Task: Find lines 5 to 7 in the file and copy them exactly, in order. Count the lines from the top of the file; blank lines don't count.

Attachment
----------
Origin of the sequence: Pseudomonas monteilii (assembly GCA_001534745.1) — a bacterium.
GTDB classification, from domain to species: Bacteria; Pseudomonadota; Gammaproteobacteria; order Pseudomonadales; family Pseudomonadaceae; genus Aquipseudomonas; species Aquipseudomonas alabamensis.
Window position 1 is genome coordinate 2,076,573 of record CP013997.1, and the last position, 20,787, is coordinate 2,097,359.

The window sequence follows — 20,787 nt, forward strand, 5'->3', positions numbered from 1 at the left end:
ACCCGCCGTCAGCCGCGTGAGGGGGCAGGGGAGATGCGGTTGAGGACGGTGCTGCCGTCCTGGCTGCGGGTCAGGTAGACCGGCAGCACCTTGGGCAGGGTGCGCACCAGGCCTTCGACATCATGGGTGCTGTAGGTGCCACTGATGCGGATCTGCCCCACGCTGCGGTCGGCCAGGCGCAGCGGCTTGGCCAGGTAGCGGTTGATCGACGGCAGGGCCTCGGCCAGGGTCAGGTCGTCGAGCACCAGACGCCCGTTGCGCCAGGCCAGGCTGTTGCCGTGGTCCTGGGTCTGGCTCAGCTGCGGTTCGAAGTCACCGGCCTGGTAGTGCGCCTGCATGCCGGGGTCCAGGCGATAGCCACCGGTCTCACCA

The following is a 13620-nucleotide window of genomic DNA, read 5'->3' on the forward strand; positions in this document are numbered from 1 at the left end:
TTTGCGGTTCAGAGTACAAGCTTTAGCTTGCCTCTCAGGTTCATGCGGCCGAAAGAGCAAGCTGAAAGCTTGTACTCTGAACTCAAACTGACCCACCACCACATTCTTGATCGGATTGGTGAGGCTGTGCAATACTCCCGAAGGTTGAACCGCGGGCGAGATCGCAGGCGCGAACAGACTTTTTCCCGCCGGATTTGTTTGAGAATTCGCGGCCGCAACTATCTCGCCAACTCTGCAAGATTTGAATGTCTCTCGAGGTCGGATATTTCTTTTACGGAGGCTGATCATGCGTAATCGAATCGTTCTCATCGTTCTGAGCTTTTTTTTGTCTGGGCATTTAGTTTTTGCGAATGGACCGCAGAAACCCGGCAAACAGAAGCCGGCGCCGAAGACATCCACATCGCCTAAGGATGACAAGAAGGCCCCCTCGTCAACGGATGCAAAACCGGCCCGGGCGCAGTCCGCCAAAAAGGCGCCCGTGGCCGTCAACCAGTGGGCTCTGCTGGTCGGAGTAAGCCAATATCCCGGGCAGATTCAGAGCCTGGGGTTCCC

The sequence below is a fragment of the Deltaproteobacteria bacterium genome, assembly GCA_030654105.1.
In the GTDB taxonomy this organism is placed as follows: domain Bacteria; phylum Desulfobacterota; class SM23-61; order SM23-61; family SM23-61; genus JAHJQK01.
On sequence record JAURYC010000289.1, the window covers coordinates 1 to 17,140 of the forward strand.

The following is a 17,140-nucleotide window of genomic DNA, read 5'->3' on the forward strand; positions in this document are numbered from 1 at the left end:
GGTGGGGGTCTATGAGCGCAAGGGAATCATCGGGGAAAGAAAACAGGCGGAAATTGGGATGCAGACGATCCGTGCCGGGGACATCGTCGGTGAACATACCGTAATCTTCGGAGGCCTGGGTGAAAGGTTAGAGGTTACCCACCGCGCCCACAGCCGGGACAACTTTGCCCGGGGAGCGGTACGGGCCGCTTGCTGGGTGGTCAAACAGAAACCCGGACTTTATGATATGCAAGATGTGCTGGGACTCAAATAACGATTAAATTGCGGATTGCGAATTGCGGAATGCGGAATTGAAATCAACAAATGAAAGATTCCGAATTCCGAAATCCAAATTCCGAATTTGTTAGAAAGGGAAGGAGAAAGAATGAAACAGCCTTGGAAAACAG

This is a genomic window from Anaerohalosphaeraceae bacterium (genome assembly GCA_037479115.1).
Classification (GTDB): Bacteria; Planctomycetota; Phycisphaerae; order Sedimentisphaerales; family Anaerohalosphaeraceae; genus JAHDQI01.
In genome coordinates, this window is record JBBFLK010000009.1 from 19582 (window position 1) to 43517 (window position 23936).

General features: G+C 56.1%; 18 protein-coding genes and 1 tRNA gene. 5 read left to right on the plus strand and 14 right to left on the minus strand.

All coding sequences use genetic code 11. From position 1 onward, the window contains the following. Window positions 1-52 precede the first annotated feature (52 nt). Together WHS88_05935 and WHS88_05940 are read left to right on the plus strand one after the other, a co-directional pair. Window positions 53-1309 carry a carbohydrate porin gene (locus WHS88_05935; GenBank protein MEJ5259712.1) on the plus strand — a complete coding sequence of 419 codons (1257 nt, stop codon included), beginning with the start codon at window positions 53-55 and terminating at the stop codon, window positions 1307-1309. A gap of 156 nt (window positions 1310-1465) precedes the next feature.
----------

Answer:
ACCCGCCGTCAGCCGCGTGAGGGGGCAGGGGAGATGCGGTTGAGGACGGTGCTGCCGTCCTGGCTGCGGGTCAGGTAGACCGGCAGCACCTTGGGCAGGGTGCGCACCAGGCCTTCGACATCATGGGTGCTGTAGGTGCCACTGATGCGGATCTGCCCCACGCTGCGGTCGGCCAGGCGCAGCGGCTTGGCCAGGTAGCGGTTGATCGACGGCAGGGCCTCGGCCAGGGTCAGGTCGTCGAGCACCAGACGCCCGTTGCGCCAGGCCAGGCTGTTGCCGTGGTCCTGGGTCTGGCTCAGCTGCGGTTCGAAGTCACCGGCCTGGTAGTGCGCCTGCATGCCGGGGTCCAGGCGATAGCCACCGGTCTCACCA

The following is a 13620-nucleotide window of genomic DNA, read 5'->3' on the forward strand; positions in this document are numbered from 1 at the left end:
TTTGCGGTTCAGAGTACAAGCTTTAGCTTGCCTCTCAGGTTCATGCGGCCGAAAGAGCAAGCTGAAAGCTTGTACTCTGAACTCAAACTGACCCACCACCACATTCTTGATCGGATTGGTGAGGCTGTGCAATACTCCCGAAGGTTGAACCGCGGGCGAGATCGCAGGCGCGAACAGACTTTTTCCCGCCGGATTTGTTTGAGAATTCGCGGCCGCAACTATCTCGCCAACTCTGCAAGATTTGAATGTCTCTCGAGGTCGGATATTTCTTTTACGGAGGCTGATCATGCGTAATCGAATCGTTCTCATCGTTCTGAGCTTTTTTTTGTCTGGGCATTTAGTTTTTGCGAATGGACCGCAGAAACCCGGCAAACAGAAGCCGGCGCCGAAGACATCCACATCGCCTAAGGATGACAAGAAGGCCCCCTCGTCAACGGATGCAAAACCGGCCCGGGCGCAGTCCGCCAAAAAGGCGCCCGTGGCCGTCAACCAGTGGGCTCTGCTGGTCGGAGTAAGCCAATATCCCGGGCAGATTCAGAGCCTGGGGTTCCC